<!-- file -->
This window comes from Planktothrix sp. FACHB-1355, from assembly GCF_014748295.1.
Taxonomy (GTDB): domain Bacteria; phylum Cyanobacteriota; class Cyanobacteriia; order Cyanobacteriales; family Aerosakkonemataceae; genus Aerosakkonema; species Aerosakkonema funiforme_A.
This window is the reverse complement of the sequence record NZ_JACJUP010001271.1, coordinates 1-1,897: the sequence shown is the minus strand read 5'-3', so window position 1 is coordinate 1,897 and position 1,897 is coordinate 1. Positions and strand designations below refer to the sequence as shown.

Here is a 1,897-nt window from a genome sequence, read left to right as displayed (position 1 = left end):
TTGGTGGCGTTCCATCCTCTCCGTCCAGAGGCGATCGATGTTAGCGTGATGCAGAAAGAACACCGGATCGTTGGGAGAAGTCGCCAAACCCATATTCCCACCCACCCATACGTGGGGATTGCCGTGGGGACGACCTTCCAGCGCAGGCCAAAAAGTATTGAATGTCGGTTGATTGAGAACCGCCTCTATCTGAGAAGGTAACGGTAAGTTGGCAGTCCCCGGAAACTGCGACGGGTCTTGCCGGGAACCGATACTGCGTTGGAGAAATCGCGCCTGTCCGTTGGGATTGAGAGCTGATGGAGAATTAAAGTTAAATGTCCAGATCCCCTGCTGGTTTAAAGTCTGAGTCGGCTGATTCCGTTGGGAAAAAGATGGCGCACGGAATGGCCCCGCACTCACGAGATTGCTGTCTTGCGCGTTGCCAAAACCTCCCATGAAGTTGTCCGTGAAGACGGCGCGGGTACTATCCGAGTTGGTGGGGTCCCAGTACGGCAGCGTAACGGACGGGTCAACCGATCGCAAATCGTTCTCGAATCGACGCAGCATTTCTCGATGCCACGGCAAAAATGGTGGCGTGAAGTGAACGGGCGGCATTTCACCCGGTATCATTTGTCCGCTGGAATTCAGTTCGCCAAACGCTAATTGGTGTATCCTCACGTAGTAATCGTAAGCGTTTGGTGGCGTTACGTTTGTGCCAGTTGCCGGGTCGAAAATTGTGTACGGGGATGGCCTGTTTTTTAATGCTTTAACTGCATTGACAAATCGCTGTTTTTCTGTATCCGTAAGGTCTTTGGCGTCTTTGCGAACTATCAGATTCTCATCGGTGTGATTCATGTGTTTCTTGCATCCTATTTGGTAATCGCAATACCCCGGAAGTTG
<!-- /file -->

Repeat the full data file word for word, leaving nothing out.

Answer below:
This window comes from Planktothrix sp. FACHB-1355, from assembly GCF_014748295.1.
Taxonomy (GTDB): domain Bacteria; phylum Cyanobacteriota; class Cyanobacteriia; order Cyanobacteriales; family Aerosakkonemataceae; genus Aerosakkonema; species Aerosakkonema funiforme_A.
This window is the reverse complement of the sequence record NZ_JACJUP010001271.1, coordinates 1-1,897: the sequence shown is the minus strand read 5'-3', so window position 1 is coordinate 1,897 and position 1,897 is coordinate 1. Positions and strand designations below refer to the sequence as shown.

Here is a 1,897-nt window from a genome sequence, read left to right as displayed (position 1 = left end):
TTGGTGGCGTTCCATCCTCTCCGTCCAGAGGCGATCGATGTTAGCGTGATGCAGAAAGAACACCGGATCGTTGGGAGAAGTCGCCAAACCCATATTCCCACCCACCCATACGTGGGGATTGCCGTGGGGACGACCTTCCAGCGCAGGCCAAAAAGTATTGAATGTCGGTTGATTGAGAACCGCCTCTATCTGAGAAGGTAACGGTAAGTTGGCAGTCCCCGGAAACTGCGACGGGTCTTGCCGGGAACCGATACTGCGTTGGAGAAATCGCGCCTGTCCGTTGGGATTGAGAGCTGATGGAGAATTAAAGTTAAATGTCCAGATCCCCTGCTGGTTTAAAGTCTGAGTCGGCTGATTCCGTTGGGAAAAAGATGGCGCACGGAATGGCCCCGCACTCACGAGATTGCTGTCTTGCGCGTTGCCAAAACCTCCCATGAAGTTGTCCGTGAAGACGGCGCGGGTACTATCCGAGTTGGTGGGGTCCCAGTACGGCAGCGTAACGGACGGGTCAACCGATCGCAAATCGTTCTCGAATCGACGCAGCATTTCTCGATGCCACGGCAAAAATGGTGGCGTGAAGTGAACGGGCGGCATTTCACCCGGTATCATTTGTCCGCTGGAATTCAGTTCGCCAAACGCTAATTGGTGTATCCTCACGTAGTAATCGTAAGCGTTTGGTGGCGTTACGTTTGTGCCAGTTGCCGGGTCGAAAATTGTGTACGGGGATGGCCTGTTTTTTAATGCTTTAACTGCATTGACAAATCGCTGTTTTTCTGTATCCGTAAGGTCTTTGGCGTCTTTGCGAACTATCAGATTCTCATCGGTGTGATTCATGTGTTTCTTGCATCCTATTTGGTAATCGCAATACCCCGGAAGTTG